MOU identifies opportunities for new marine management models

New York (October 19, 2010) – The Wildlife Conservation Society (WCS) has signed a memorandum of understanding (MoU) with the Pontificia Universidad Católica de Chile (UC Chile) and the University of California, Santa Barbara (UCSB) to share ideas and experiences in establishing and managing protected marine areas.

The MoU was signed by Dr. Bárbara Saavedra, Director of WCS’s Chile Program, Juan Larrain, Vice President of Research at UC Chile, and Michael Witherell, Vice Chancellor for Research at UCSB on Friday, September 24. The MoU provides a framework of collaboration in exchanging best practices in creating innovative marine management systems and new models of sustainable use. The intended result is a more efficient system of management for marine resources and enhanced enhancing marine conservation in the Southern Cone, or the southernmost nations in South America.

Chile has implemented a novel system of exclusive territorial use rights for utilization of marine resources, called management areas.  Researchers at UC Chile played a central role in the generation and implementation of this model that integrates scientific knowledge and the fishing community into the management process, while their colleagues at UCSB have played a crucial role in the design and implementation of successful protected marine areas in California.  WCS is leading a unique conservation initiative in Southern Chile at Karukinka, which serves as a natural laboratory for developing and testing new models for enhancing marine conservation in the Southern Cone.

“Conservation of marine areas depends on the efficient management of the resources we take from them, and to do so effectively requires collaboration,” said Avecita Chicchón, WCS’s Latin America and Caribbean Program Director. “WCS welcomes the opportunity to partner with the Pontificia Universidad Católica de Chile and the University of California-Santa Barbara to make sure wildlife and wild places around the world are protected by good management practices.”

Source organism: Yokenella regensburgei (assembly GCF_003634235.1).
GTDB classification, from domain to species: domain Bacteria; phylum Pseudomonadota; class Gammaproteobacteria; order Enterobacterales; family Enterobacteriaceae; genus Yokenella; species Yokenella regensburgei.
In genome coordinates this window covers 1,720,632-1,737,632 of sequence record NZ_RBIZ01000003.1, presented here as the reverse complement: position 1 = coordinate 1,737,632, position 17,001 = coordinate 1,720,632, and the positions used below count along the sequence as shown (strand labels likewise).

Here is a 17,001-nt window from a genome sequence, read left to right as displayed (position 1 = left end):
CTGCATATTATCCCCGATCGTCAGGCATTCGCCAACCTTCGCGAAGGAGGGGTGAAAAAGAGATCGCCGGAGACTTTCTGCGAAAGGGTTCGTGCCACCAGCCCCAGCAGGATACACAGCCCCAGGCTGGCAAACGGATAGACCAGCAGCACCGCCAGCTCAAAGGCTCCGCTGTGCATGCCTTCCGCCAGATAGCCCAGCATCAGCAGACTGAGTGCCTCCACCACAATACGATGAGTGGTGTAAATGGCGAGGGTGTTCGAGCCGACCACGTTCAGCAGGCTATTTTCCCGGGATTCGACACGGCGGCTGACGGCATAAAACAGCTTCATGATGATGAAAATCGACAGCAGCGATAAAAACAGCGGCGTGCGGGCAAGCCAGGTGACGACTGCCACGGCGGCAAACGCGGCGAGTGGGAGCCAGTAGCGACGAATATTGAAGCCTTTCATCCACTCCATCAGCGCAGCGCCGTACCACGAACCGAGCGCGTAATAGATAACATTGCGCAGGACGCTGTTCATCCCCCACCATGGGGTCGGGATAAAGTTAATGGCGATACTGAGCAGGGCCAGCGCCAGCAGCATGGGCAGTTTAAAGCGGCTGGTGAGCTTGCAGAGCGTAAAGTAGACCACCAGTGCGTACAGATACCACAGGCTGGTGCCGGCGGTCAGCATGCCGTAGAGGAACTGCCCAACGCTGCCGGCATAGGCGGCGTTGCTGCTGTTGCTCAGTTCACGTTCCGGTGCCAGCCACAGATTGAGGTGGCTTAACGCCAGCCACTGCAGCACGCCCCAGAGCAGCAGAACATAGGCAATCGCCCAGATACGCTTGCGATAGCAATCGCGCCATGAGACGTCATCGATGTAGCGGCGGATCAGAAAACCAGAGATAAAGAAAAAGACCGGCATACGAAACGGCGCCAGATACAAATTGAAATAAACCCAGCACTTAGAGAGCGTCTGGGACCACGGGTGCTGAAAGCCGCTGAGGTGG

Specifically, the MoU identifies several potential areas of collaboration between WCS and the signatory universities, including:

  • Creation of innovative and multifunctional models for marine protected areas that involve public-private cooperation;
  • Development of training programs for the management of marine conservation areas and involving relevant stakeholders such as fishermen, public officials and private sector representatives.
  • Cooperation in higher education for the creation of scientific and technical capabilities to support conservation and management; and
  • Analysis of innovative financing mechanisms to implement marine conservation areas and networks.

WCS will contribute expertise gained from the Karukinka Project in Tierra del Fuego and 40 years of work on the Patagonian Atlantic coast in developing these innovative science-based conservation models and advancing new marine management plans in Chile and the Southern Cone.

Stephen Sautner: (1-718-220-3682;
John Delaney: (1-718-220-3275;

The Wildlife Conservation Society
saves wildlife and wild places worldwide. We do so through science, global conservation, education and the management of the world's largest system of urban wildlife parks, led by the flagship Bronx Zoo. Together these activities change attitudes towards nature and help people imagine wildlife and humans living in harmony. WCS is committed to this mission because it is essential to the integrity of life on Earth.  

Special Note to the Media: If you would like to guide your readers or viewers to a web link where they can make donations in support of helping save wildlife and wild places, please direct them to: